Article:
Successful editing of 24Fps content requires knowing all the steps and getting them all right. If you get all the steps right, the footage will look right.

Right now there isn't enough information presented here for you to get the help you need... Please, let us know the following:

1. What pulldown settings were used on the camera.
2. What editing software you are using along with the capture and timeline settings.

Then, someone can probably help. If you're on a Mac, I could probably help.

Andrew Khalil September 19th, 2005 09:07 PM

24P modes
I'm just wondering which of the 2 24P modes (2:3 or 2:3:3:2) I should be using all the time and whether there are advantages to using one over the other in terms of the look. I don't plan on transferring to film, but I was just curious as to whether the second method will add to the look.

Kelly Wilbur September 20th, 2005 08:24 AM

Andrew, there was a long discussion about this at:


Skip the first 5 posts as they have inaccurate or incomplete information. Start at my post (post 6) and from there on is a very detailed answer to your question.

Andrew Khalil September 20th, 2005 08:58 AM

excellent, thanks for the link

Saturnin Kondratiew September 20th, 2005 11:27 AM

i just tested 24p footage in 60i timline in premiere pro 1.5 and its way to jerky...
i did the AE 200% drop and its nice and smooth slo motion.... but still cant figure out how to edit 24p and 60i togther easily... if i missed something..post up..
thanx guys

Marlon Torres September 23rd, 2005 02:02 PM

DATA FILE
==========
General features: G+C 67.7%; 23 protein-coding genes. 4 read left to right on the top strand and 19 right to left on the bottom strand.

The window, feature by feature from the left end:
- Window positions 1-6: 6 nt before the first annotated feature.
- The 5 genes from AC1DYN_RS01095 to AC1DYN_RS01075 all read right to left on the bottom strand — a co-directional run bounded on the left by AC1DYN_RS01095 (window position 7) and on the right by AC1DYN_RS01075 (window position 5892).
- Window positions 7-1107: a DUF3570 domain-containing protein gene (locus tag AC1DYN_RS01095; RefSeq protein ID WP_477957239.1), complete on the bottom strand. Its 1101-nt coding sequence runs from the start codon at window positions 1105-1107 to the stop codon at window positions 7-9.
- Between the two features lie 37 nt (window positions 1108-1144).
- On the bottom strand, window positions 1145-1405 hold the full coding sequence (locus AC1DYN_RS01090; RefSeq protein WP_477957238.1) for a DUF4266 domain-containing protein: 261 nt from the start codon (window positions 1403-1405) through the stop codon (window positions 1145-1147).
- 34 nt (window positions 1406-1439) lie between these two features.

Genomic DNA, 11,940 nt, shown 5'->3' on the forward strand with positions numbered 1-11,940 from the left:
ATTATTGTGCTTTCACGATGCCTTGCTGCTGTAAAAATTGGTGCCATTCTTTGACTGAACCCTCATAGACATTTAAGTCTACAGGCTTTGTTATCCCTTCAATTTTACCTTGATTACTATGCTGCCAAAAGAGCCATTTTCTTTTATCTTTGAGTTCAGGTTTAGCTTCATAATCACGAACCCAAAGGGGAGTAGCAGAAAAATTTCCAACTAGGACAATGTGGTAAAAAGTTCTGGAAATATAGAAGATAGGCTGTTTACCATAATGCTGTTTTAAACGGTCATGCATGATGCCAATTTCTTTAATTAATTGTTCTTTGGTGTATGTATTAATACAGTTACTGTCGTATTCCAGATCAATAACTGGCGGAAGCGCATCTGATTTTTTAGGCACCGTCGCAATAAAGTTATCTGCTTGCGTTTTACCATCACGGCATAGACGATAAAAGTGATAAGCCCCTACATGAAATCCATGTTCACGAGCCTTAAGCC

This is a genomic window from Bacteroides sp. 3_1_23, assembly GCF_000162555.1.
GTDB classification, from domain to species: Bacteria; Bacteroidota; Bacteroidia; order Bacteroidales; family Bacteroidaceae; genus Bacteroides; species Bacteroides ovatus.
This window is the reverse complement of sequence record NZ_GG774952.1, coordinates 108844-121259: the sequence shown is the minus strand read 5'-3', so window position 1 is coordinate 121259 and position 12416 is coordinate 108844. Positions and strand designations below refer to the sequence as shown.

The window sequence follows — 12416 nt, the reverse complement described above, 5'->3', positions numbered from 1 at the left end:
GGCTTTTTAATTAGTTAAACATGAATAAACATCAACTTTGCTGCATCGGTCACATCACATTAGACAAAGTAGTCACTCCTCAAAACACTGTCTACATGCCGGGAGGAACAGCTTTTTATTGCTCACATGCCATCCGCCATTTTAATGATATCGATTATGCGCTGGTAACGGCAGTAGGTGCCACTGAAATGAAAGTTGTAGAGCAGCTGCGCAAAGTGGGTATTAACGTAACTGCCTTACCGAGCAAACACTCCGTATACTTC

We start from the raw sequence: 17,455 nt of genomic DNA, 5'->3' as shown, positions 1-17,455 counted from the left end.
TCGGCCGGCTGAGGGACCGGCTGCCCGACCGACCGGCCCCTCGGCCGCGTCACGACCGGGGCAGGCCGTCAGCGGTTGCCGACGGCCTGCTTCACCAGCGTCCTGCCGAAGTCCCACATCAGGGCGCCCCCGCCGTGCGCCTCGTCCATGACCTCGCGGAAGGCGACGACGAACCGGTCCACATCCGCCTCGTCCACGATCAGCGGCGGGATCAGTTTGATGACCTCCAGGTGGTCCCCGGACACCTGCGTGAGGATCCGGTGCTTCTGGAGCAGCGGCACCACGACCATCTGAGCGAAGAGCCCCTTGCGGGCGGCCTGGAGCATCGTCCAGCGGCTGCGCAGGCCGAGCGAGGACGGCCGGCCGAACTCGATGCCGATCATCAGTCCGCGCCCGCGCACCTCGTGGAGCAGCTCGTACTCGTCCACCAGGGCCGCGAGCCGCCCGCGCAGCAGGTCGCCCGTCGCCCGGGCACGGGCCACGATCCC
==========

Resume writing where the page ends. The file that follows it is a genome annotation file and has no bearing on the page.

24p and 60i on the same tape?
Is it okay to record 24p and 60i footage on the same tape?

Chris Hurd September 23rd, 2005 02:06 PM

Yes, it is okay to record 24p and 60i footage on the same tape.

Theresa Roque September 23rd, 2005 05:21 PM

Best NLE system for 24p 16:9 Canon XL2 footage?
I really don't know where to edit my footage, shot in Canon XL2 at 24p and 16:9.

Currently I'm on a Pinnacle DV500 Plus-Premiere 6 system, and apparently they don't support 24p.

Tried using Premiere Pro 1.5 but somehow it couldn't connect to the DV500's capture board (DV/IEEE1394 option is displaying "Unable to connect to capture driver" stuff in Premiere 6, and that seems to be the same case for P-Pro 1.5 as it keeps saying my camera is "Offline" at the Device monitor + I couldn't see anything from my camera in the capture screen). I'm connected via firewire. Adobe (and Pinnacle) doesn't seem to support the XL2 at all? (Canon's fault for releasing XL2's 24p mode too late, I think?)

So maybe my DV500 board has finally been unable to keep up with the current 24p trend, and now is about to be trashed? (been using it for 8 years already, despite the frequent difficulties I've experienced with it. I'll surely miss its bluebox)

So I'm now considering buying a new capture board. What could be the -Best- NLE system for 24p 16:9 Canon XL2 footage out there? One that could also support analog input, not just digital (via firewire)? Currently eyeing Edius NX for HDV because it still has analog support (like DV500... not sure though if they have solid support for 24p 16:9 footage) but I want it to work with Vegas...

Or could I just buy a generic IEEE 1394 OHCI firewire card to work with Vegas? (is there image quality sacrifice here if ever? I would want to work faster so I'd really appreciate it if there's some realtime stuff in the NLE system too, like in DV500). Please suggest anything worth the price.